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Children and Access to High Quality Care: Future Directions

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Title: Children and Access to High Quality Care: Future Directions


1
Children and Access to High Quality Care Future
Directions
  • Karen Davis
  • Family Voices National Conference
  • May 24, 2007
  • kd_at_cmwf.org
  • www.commonwealthfund.org

2
What Does it Take to Have a High Performance
Health System for All Children?
  • Health insurance for all children that ensures
    access to effective care
  • A health care system organized to meet the needs
    of patients and families that ensures accessible
    and coordinated care
  • Effective strategies for enhancing value and
    aligning incentives for providers and patients
  • Benchmarks for safe, effective, efficient care
    that are pursued by all providers and continually
    raised, and a health system that has the capacity
    to innovate and improve
  • A coherent set of health care policies achieved
    through national leadership, public/private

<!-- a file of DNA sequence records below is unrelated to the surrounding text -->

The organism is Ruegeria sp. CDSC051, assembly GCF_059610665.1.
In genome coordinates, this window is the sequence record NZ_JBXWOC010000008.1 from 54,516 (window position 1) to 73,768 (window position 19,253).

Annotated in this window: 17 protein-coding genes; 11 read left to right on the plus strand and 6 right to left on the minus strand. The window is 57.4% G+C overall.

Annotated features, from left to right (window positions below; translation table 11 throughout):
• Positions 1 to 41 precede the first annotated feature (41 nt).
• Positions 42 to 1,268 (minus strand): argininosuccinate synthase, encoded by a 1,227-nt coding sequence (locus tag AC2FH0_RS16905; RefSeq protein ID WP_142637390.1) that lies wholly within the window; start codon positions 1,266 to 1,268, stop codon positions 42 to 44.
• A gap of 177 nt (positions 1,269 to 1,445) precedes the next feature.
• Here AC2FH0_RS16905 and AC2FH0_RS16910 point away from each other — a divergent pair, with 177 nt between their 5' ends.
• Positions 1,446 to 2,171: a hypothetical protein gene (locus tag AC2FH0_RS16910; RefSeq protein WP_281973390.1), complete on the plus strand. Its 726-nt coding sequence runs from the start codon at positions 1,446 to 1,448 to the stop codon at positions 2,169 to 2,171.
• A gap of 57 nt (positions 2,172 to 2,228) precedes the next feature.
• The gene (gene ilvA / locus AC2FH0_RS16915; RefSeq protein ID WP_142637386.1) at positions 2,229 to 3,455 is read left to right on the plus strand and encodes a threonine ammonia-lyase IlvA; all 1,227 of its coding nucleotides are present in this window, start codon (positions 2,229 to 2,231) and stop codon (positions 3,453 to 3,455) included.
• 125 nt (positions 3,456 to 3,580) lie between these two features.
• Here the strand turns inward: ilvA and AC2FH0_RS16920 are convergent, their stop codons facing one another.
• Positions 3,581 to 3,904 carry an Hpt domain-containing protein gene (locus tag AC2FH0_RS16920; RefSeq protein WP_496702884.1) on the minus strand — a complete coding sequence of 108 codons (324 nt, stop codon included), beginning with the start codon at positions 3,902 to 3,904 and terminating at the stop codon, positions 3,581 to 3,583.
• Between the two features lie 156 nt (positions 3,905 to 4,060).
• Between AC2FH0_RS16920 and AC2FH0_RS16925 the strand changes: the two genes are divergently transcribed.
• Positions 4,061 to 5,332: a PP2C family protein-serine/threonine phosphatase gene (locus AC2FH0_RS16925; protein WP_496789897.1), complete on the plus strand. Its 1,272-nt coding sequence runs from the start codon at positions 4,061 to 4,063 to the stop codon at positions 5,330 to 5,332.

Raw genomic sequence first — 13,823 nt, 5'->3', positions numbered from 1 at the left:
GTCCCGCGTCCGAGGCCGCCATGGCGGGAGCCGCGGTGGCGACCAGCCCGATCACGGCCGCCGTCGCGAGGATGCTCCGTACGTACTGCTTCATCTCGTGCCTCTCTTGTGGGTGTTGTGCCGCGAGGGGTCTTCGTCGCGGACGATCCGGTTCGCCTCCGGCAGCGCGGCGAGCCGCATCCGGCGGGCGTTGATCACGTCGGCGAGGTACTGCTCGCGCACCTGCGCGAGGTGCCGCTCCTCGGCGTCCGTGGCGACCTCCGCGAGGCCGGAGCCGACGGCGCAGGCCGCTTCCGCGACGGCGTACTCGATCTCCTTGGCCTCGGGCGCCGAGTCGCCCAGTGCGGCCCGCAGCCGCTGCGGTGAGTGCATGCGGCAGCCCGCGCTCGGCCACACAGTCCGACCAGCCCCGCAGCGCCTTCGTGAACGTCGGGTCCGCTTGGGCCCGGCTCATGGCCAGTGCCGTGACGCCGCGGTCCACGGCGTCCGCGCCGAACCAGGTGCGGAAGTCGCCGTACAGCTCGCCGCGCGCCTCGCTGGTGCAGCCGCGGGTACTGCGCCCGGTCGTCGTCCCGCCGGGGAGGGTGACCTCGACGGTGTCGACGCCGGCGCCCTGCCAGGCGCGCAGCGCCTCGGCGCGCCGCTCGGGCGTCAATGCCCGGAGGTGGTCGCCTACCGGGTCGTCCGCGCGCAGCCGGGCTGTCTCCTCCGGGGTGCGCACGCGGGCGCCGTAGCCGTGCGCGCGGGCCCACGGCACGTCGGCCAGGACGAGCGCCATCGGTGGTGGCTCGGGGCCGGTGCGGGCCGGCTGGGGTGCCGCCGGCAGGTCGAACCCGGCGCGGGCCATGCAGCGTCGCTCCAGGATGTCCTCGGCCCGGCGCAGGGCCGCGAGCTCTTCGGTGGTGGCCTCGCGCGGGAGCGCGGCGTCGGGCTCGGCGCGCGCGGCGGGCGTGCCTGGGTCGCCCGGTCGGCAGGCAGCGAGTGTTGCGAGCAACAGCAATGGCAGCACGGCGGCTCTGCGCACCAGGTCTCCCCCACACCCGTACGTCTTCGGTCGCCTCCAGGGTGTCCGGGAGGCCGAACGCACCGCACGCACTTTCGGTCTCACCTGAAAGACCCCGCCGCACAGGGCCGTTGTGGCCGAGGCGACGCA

collaboration, and patient/family involvement

3
U.S. Health System Performance Where Do We
Stand?
4
What Are the Problems?
Uninsured Rates
Costs of Care
Fragmented care and insurance system
Quality of Care Chasm
5
Percent of Uninsured Children Declined Since
Implementation of SCHIP but Gaps Remain
ACCESS UNIVERSAL PARTICIPATION
Data Two-year averages 19992000 and 20042005
from the Census Bureaus March 2000, 2001 and
2005, 2006 Current Population Surveys. Estimates
by the Employee Benefit Research Institute.
Source Commonwealth Fund National Scorecard on
U.S. Health System Performance, 2006
6
What Does it Take to Have Insurance You Can Count
On?
  • Expansion of coverage to all children
  • Incremental steps that would help
  • Expansion of SCHIP to children in families with
    incomes up to 300 of federal poverty level
  • Raising age of eligibility for Medicaid/SCHIP to
    25 or 29